Two more top officials have left the firm, leaving lower level staff to run the telco
Two more top executives at Bahrain's Batelco have quit the firm, leaving lower level staff to run the former telecom monopoly as it tries to arrest a sustained profit slump and integrate its largest ever acquisition.
The company - formally called Bahrain Telecommunications Co - vies domestically with units of Kuwait's Zain and Saudi Telecom Co (STC) as well as about 10 internet providers on an island of 1.3 million people.
The competition has helped push down Batelco's net profit in 12 of the past 13 quarters.
The low-key summer departures of chief financial officer Marco Regnier and company veteran Peter Kaliaropoulos follow the abrupt resignation of former chief executive Sheikh Mohamed bin Isa al-Khalifa in May.
It appears a three-person committee of board members is now in charge, according to an earlier company statement. Batelco did not respond to several requests from Reuters for comment.
The upheaval has spooked investors - Batelco's shares slumped to an all-time low last week and the yield on its $650 million bond issued in April has widened by more than a third.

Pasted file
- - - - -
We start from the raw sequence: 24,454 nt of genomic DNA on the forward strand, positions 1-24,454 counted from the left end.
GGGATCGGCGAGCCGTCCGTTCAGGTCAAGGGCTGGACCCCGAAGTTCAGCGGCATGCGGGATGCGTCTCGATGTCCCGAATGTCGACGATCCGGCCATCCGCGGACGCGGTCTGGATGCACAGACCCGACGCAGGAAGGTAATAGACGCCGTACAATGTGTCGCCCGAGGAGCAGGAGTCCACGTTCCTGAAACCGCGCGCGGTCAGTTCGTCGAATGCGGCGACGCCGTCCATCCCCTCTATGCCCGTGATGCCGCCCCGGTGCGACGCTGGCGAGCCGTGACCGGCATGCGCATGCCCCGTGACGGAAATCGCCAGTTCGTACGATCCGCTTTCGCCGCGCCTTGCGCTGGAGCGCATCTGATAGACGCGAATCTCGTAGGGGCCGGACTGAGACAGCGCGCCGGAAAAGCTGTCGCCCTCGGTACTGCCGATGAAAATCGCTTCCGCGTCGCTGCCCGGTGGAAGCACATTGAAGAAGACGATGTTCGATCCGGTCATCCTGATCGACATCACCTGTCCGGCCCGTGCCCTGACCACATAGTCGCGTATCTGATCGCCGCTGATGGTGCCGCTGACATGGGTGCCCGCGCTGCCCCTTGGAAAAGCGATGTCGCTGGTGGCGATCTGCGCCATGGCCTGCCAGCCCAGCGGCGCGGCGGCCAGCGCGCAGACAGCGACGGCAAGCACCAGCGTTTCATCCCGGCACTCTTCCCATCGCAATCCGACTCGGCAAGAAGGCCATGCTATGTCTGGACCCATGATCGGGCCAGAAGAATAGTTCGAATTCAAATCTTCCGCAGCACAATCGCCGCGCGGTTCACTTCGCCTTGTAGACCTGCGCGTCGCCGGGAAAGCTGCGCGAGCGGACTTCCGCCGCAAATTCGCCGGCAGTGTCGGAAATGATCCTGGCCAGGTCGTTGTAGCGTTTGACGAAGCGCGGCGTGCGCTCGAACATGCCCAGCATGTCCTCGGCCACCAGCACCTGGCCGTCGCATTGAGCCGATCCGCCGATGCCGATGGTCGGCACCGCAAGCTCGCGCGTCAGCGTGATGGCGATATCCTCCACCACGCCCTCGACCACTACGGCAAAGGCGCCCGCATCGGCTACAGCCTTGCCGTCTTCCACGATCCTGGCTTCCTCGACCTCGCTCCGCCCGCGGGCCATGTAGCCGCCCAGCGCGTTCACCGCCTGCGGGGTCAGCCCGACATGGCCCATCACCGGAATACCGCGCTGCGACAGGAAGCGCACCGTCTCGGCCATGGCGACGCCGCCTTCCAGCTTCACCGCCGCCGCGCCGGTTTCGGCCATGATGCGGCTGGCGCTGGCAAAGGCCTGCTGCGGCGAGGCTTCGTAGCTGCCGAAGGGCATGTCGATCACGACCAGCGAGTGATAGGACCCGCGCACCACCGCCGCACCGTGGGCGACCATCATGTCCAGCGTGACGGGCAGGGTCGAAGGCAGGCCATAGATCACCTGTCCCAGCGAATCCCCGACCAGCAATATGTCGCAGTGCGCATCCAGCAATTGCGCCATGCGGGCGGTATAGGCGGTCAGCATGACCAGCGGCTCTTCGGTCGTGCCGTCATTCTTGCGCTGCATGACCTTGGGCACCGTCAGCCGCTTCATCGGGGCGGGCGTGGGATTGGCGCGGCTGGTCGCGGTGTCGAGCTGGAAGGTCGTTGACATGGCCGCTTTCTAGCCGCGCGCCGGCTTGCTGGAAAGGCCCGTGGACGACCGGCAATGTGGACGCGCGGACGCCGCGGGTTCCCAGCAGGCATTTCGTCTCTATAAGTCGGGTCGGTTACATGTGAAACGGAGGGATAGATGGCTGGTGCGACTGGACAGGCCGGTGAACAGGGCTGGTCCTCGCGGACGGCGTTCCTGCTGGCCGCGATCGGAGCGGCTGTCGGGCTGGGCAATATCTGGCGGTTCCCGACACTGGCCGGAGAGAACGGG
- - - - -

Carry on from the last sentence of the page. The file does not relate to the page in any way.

"Batelco has recently experienced significant and unexpected changes to its top management," Standard & Poor's wrote in a note last week. "This could lead us to reassess our view of the company's management and governance downward."
Kaliaropoulos left Batelco in June after eight years, his roles having included CEO and chief operating officer.
His resignation was mentioned in the company's May bond prospectus, but it was not reported by the Bahrain bourse or on the Batelco website.
The departure of Regnier in August after 15 months as CFO was reported in an exchange filing.
When Sheikh Mohamed quit as CEO, Batelco said Kaliaropoulos would run the company in conjunction with a committee of three unidentified board members. It has not provided any update on its managerial structure following Kaliaropoulos's departure.
Batelco's website says five people are part of its executive management, including an internal auditor and general counsel.
The departure of senior leaders followed Batelco's acquisition of Cable & Wireless Communications' Monaco and Islands Division for $570 million in April. This put Batelco in about 10 new, disparate markets such as the Channel Islands, Falkland Islands and Diego Garcia in the Indian Ocean.
S&P has warned it could cut the state-controlled telecom operator's long-term corporate credit rating to junk status. Batelco is currently "BBB-", the lowest investment grade rating.
"Batelco is suffering a greater loss of market share and reduction in margins than we anticipated owing to ongoing tough market conditions and price competition," S&P wrote.
"Lower earnings are pushing its leverage significantly higher than we previously forecast."